Remember, don’t judge your mind for wandering. It’s our brain’s job to think! To help corral your mind, you can count your breaths during these meditations.
Find a mantra to ground your day and inspire your creative practice.
Mantras are repeated sounds, words or phrases. They can attract positive energy and thoughts during times when we need comfort, hopefulness and connectivity. You can build self-confidence, ease fears, cultivate strength, reduce stress, manifest good feelings, etc.
Feeling disconnected from your art practice? Practice a mantra in your space. Here are a few options. You can also come up with your own!
"I have much to celebrate."
"I am enough." You can add other affirmations like “I am strong.” “I am beautiful.”
"Where I am right now is exactly where I need to be."
"All I need comes to me when I need it."
"I am fearless."
"I am the change."
"May I be happy. May I be well. May I be safe. May I be peaceful and at ease."
"I am open to the possibilities of the Universe."
Photo credit: Juan Chavez from Unsplash.
Try out Yoga Nidra.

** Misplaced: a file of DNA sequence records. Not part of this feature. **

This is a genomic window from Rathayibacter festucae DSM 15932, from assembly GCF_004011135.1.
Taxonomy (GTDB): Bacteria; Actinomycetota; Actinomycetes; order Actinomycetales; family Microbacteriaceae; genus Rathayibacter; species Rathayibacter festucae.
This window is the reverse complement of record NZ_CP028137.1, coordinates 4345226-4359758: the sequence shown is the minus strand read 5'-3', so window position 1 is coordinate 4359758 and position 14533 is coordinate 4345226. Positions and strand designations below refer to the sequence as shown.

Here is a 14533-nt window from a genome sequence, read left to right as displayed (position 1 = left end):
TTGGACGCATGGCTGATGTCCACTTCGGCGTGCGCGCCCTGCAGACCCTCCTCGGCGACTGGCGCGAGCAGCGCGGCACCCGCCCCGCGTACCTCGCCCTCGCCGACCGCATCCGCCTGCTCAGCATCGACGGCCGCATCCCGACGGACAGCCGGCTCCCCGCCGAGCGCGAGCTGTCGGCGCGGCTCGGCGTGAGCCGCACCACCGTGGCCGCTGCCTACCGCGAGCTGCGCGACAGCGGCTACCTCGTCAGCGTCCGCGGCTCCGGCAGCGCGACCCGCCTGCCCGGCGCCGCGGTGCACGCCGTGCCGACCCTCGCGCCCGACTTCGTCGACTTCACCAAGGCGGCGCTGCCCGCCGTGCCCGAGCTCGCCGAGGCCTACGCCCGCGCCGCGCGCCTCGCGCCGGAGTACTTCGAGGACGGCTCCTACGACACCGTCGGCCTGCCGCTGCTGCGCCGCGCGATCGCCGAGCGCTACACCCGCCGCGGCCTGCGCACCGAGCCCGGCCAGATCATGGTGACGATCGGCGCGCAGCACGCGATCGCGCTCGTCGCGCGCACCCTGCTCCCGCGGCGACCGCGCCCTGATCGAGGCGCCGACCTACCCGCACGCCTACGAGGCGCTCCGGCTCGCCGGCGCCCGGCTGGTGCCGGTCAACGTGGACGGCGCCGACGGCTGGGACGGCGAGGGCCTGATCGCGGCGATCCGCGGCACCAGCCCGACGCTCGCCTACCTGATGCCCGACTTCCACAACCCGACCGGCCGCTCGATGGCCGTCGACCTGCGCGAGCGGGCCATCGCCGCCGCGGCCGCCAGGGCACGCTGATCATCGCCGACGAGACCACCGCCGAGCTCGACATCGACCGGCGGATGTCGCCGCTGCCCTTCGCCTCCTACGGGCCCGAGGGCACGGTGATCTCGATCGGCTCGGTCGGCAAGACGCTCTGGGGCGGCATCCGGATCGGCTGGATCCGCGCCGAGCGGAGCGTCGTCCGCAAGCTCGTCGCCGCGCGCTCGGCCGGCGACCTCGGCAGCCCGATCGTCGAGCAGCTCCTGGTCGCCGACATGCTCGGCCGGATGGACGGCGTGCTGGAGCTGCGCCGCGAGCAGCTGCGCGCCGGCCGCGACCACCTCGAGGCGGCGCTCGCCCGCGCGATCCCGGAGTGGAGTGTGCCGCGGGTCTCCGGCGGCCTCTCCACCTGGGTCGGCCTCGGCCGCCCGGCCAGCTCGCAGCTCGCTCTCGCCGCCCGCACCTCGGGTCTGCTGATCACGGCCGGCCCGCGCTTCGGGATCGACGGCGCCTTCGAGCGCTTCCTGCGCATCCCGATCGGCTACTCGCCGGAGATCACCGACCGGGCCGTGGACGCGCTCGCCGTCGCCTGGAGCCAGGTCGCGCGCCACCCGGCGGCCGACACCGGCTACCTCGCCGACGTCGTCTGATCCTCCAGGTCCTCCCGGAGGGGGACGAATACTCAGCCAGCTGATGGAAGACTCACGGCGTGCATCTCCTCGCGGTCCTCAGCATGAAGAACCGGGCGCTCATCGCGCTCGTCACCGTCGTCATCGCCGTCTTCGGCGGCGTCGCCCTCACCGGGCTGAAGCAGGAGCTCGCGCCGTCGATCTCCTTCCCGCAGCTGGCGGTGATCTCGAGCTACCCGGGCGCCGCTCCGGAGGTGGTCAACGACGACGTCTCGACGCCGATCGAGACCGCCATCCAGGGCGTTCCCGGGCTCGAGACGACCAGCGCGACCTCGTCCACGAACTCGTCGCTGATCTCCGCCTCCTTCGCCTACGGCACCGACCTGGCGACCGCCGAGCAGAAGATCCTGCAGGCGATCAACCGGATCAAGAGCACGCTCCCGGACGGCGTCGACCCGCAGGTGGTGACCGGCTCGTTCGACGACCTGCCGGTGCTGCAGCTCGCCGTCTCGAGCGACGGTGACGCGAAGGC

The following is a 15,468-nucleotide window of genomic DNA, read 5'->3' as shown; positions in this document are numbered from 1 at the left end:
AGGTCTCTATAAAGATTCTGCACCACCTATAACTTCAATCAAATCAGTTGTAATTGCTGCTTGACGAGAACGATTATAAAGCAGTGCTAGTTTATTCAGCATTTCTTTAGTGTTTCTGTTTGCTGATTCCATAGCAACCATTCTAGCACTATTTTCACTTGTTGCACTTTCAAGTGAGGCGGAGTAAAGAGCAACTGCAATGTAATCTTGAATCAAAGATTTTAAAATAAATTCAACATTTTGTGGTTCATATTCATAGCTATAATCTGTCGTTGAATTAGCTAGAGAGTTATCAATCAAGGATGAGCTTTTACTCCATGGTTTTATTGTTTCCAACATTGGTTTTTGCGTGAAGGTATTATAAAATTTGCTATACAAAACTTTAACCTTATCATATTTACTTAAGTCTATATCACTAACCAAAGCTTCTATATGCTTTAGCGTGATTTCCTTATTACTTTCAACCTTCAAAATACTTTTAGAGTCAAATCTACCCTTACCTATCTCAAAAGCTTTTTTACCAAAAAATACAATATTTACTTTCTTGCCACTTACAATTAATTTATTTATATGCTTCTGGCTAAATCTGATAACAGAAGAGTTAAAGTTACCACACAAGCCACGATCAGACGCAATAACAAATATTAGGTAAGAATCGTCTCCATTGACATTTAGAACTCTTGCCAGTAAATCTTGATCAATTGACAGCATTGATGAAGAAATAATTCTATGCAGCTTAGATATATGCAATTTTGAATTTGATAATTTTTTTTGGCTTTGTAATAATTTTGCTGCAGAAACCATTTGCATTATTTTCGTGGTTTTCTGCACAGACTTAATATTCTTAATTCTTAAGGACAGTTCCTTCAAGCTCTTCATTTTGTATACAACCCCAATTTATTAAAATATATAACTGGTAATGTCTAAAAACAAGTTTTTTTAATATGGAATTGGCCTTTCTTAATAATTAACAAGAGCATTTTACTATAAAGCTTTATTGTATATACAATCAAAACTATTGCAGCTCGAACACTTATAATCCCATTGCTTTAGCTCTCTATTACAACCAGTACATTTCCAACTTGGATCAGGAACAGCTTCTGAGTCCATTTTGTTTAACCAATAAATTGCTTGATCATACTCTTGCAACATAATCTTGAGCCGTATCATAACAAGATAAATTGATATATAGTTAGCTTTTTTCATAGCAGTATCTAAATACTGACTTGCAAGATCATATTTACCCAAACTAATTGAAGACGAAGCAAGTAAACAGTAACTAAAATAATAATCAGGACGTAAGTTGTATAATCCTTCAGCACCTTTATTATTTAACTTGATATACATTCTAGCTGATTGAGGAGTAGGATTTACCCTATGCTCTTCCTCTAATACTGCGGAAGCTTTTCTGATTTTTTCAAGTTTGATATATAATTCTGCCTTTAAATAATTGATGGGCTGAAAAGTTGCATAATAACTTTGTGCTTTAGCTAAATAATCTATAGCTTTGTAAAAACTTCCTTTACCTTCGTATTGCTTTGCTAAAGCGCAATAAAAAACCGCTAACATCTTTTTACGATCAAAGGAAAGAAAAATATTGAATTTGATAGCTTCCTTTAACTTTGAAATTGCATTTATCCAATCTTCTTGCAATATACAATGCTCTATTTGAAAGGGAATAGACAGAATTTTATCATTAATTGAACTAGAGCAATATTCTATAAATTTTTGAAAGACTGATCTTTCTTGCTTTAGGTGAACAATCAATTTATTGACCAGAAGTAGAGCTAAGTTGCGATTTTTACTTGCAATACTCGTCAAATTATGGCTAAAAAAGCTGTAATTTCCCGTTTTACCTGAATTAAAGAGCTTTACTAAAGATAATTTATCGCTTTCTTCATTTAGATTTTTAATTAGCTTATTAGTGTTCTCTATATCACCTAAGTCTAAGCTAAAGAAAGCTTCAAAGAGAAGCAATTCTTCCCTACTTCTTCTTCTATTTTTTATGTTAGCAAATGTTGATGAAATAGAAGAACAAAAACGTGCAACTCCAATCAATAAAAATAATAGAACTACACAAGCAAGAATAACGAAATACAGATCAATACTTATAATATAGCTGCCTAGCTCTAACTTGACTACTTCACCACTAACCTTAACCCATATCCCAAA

Yoga Nidra is an ancient yogic practice that is increasingly becoming popular as a form of meditation. It is a systematic form of guided relaxation that typically takes more than 30 minutes. Practitioners say that it helps reduce stress and better sleep. It can bring joy and well-being.
How to do it? Find a comfortable spot to lie down—floor, couch, bed. Play a yoga nidra recording from a CD, meditation app or music app like Spotify to guide you to relaxation. Do you have a friend that practices yoga nidra? Ask them to guide you via phone call or video platform like Zoom. Or, close your eyes, and walk yourself through your body. How do my toes feel against the surface on which they rest? Scan your body. What do my knees feel like—sore? Feel your belly rise and fall. Notice your jaw, cheeks, eyelids. Yoga Nidra is a practice to welcome yourself.